Barbara Frank


I wish I could tell you that I'm a financial genius. Actually, although I am a teacher in the traditional sense, I'm also a graduate of the Shoebox School of Accounting. This is where I learned to save all my paperwork and receipts until the end of the year, just in time for my accountant to prepare my taxes. I now understand that there's much more to this than simply paying the government, and it's exciting to be able to crack the code!

So how did a non-financial person find herself producing a financial tutorial? Simple, I was paid to do it! What I learned in the process was the key that unlocked the mystery for me… and it can do the same for you too.

If you’re like most people, your eyes glaze over when the subject of accounting comes up. After all, what IS the difference between a Balance Sheet and a Profit and Loss Statement and why should I care? (I had a feeling that I should know this stuff, but I would shut down mentally when the topic was mentioned, all the while feeling “fiscally challenged” by my ignorance).

Simplifying Information:

After leaving teaching, I worked in advertising and communication where I learned to condense information into shorter, simpler language.

When I got into digital video, I discovered the added power of visuals to shorten the message and to reach more people.

When I studied adult learning styles, I found out that most people learn better in little bites, or chunks, using various senses (multisensory methods), and being encouraged to apply what they learned right away so it is actually relevant.

Most people don’t need to know everything about a subject—just enough to make a more intelligent, more informed decision.

When I introduced “whole brain” visual communication to companies, they were intrigued by my ability to deliver the most information to the broadest possible audience in quick, clear, and painless manner.

That’s how I got into financial communication.

Who could need a series of quick, condensed, and simplified information? I did, and so do other solopreneurs, business beginners, non-financial practitioners, bank customers, etc. One minute in human resources, the next in marketing, sometimes legal, always sales and of course, finance… should juggling priorities require us to become jack of all trades (yet master of none?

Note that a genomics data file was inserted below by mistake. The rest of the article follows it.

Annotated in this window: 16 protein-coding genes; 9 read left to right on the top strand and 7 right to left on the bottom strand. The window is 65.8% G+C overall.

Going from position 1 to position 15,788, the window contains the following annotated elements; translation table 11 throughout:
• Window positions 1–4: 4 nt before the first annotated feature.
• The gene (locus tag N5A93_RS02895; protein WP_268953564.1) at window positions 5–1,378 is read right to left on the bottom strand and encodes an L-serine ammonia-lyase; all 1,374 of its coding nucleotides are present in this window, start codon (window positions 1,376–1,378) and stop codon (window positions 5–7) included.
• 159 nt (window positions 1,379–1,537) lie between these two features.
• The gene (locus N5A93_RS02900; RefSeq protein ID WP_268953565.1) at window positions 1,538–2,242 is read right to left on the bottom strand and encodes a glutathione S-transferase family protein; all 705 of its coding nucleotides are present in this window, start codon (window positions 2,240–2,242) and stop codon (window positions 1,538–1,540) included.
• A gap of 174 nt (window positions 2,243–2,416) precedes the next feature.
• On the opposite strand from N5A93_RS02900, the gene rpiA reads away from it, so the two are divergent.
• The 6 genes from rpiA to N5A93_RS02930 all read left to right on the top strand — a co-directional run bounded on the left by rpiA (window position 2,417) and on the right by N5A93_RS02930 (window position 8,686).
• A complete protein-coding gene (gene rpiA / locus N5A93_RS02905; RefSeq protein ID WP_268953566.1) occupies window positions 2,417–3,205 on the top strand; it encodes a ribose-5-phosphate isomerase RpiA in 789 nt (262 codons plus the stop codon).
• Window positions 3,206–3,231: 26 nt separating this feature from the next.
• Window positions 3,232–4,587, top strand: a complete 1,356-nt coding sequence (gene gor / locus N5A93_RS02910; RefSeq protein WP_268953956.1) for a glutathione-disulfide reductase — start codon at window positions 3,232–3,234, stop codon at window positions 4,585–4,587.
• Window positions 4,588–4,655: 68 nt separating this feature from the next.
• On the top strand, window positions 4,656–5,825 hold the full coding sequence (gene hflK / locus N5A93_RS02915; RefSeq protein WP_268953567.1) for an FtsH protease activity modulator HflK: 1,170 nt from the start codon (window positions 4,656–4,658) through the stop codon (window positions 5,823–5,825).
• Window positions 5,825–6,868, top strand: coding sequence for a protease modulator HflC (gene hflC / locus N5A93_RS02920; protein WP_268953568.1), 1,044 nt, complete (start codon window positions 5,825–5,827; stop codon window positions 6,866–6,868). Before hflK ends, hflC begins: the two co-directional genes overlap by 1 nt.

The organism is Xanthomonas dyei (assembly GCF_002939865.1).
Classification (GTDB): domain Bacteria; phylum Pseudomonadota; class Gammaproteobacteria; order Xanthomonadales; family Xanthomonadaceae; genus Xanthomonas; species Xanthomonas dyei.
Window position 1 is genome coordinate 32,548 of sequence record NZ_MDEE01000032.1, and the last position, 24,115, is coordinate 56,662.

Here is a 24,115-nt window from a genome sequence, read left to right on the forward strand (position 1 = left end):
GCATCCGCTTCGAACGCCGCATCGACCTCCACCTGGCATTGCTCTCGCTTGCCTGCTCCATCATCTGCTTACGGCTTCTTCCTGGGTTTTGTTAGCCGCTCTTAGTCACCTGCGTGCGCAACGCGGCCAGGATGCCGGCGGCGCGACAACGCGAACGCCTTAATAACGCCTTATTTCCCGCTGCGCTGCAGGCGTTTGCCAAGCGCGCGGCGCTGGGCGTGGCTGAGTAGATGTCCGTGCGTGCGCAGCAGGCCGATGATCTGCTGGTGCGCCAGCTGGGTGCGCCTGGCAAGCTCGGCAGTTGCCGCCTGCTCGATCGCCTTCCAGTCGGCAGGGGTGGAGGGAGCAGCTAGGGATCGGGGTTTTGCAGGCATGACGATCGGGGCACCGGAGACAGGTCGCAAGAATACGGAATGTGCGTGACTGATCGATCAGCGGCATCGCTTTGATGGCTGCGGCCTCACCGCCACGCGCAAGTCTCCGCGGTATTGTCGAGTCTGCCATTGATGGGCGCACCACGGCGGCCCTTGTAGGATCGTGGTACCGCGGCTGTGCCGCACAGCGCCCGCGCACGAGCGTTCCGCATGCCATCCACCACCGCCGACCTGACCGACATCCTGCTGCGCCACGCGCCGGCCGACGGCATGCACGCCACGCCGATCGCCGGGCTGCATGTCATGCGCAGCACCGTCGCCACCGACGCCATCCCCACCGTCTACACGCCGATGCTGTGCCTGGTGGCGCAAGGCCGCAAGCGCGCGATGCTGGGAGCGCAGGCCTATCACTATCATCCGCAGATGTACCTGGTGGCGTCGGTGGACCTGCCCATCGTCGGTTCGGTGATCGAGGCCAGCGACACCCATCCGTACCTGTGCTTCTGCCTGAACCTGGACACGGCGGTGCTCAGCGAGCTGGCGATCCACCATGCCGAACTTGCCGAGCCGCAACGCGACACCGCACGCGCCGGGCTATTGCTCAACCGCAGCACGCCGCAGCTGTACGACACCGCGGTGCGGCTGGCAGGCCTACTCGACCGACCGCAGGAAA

A banker, whose title was Director of Innovation, saw the unique potential of this unusual and unorthodox approach, and she hired me to produce a million-dollar project spanning all areas of small business (including finance, of course).

The Challenge:

Create tutorials that deliver financial topics in less than ten minutes each. The results were so successful that they formed the basis for the smallest, shortest, simplest finance program that exists today (we believe).

If you find that this fits the bill, great. If you’d like to enhance this information with an animated DVD series, you can find the ordering information at the end of this e-book.

Thank you again for your order, and best wishes for success as you build and foster business developments in your community.

Warm regards,
Barbara Frank


How to Read (and Understand) Financial Statements
Price: $0.99 USD. Words: 3,290. Language: English. Published: June 21, 2013. Categories: Nonfiction » Business & Economics » Business finance, Nonfiction » Business & Economics » Home-based businesses
"How to Read (and Understand) Financial Statements" is a financial primer for the non-financial person. It is simple, quick, and explains how all the pieces fit together. When you understand how each decision impacts other areas of your business, you can make informed decisions every day.